Two of the three scenarios to be considered by the district board were created by Mountain View residents living in neighborhoods potentially affected by district boundary adjustments.
One, dubbed "Scenario Fair," was created by the North of El Camino Neighborhood Coalition to address boundary adjustments in the Crossings, Showers Drive, Monroe Park and Del Medio neighborhoods that fall in the northernmost sector of the district.
Scenario Fair would keep the mostly Mountain View students who live north of El Camino Real at their current schools, Santa Rita and Almond, and would require about 100 students who live south of Santa Rita and Almond to attend Bullis-Purissima and Covington elementary schools.
The other scenario created by Mountain View residents, "Scenario M," will also be considered by the board. It was created by residents who live between Hollingsworth Drive and Gilmore Street, made up of approximately 68 students, all of whom attend Almond Elementary which is less than a half mile from their homes.
The Scenario M proposal makes most of its adjustments in the neighborhoods north of El Camino, sending 100 students to Bullis and 135 to Covington.
Elizabeth Gardner, who helped draw up Scenario M, said the primary idea behind it is to move the smallest number of students to new schools.
"We clearly sympathize with any family that is forced to change schools and any student who lives far away from their school," Gardner said, "but we think the best attendance area boundary plan for the district as a whole is to minimize disruption, move the least possible number of kids and impact the fewest schools."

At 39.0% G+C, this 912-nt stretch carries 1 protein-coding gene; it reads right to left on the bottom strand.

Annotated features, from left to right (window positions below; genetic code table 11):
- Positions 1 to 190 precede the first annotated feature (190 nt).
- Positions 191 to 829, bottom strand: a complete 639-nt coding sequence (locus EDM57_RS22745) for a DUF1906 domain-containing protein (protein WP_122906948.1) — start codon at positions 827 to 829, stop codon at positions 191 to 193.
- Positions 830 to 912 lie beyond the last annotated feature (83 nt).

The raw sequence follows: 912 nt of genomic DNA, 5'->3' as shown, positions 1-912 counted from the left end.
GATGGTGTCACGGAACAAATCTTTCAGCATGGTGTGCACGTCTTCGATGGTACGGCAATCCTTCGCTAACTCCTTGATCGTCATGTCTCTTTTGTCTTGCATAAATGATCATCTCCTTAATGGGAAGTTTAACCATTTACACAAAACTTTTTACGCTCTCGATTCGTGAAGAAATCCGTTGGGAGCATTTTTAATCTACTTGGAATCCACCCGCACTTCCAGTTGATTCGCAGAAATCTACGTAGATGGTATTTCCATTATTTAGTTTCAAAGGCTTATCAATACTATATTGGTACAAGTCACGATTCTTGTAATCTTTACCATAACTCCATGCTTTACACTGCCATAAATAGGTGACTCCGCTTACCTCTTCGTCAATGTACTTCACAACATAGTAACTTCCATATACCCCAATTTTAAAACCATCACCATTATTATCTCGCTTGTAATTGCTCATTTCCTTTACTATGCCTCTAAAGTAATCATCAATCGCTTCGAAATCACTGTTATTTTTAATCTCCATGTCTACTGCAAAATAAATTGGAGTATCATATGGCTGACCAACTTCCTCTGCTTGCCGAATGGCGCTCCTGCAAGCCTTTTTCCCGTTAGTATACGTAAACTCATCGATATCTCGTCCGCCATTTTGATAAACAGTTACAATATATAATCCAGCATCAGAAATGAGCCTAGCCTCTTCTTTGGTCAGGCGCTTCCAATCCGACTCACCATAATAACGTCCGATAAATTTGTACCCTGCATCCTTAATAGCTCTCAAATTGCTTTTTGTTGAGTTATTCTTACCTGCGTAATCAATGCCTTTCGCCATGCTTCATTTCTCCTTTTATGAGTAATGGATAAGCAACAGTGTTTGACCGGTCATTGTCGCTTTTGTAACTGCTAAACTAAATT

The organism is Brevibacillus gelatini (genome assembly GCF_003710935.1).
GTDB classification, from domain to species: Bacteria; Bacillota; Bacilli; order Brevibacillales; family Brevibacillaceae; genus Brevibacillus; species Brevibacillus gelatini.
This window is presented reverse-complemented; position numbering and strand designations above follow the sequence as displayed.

Scenario M, drawn up after Scenario Fair was presented to the district, is appealing to many because it also keeps Springer Elementary, located in the city of Mountain View, intact with an equal mix of students coming from both Los Altos and Mountain View.
"There is quite a contingent of people who want to retain that mix," district demographer Jeanne Gobalet said.
But for Mountain View resident Tanya Raschke, a member of the North of El Camino Neighborhood Coalition, the scenario — which she deemed her "least favorite" — unfavorably singles out those who live in her neighborhood.
"It basically is saying the majority of the movement district-wide will be borne solely by north-of-El Camino," Raschke said. "They really are trying to push the solution north of El Camino."
Gardner thinks part of the solution will be for the district to provide additional resources to affected families.
"The district should be paying more attention to the possibility of providing bus services," Gardener said, adding, "but other creative ideas may also be worth considering."
Scenario Fair, which seeks to distribute the impact of boundary adjustments equally throughout the district, moves students in the Hollingsworth and Gilmore neighborhoods out of Almond Elementary, which is a half mile away, to Springer Elementary, which is nearly three times that distance and would require more parents to drive.
During closing comments, Tom Campbell, a member of the district's finance committee who is also sitting on the attendance advisory committee, said that "Scenario M suffers from the defect of sending people north of El Camino to Bullis."
The district board commented at its last meeting that it was moving away from sending students north of El Camino to Bullis, and would rather see them move to Covington or Springer.
The third scenario the board will consider takes 122 students north of El Camino and assigns them to Covington. It also moves the students between Hollingsworth and Gilmore out of Almond and into Springer.
After nearly three hours of debate Tuesday night, Superintendent Justus urged the committee to stop weighing the pros and cons of each scenario, and to leave it to the board.
"Three [scenarios] seem to rise to the surface," he said. "Let the board have the opportunity to debate at their level."
The board will discuss the scenarios at a meeting June 4, and will vote sometime later in the month.
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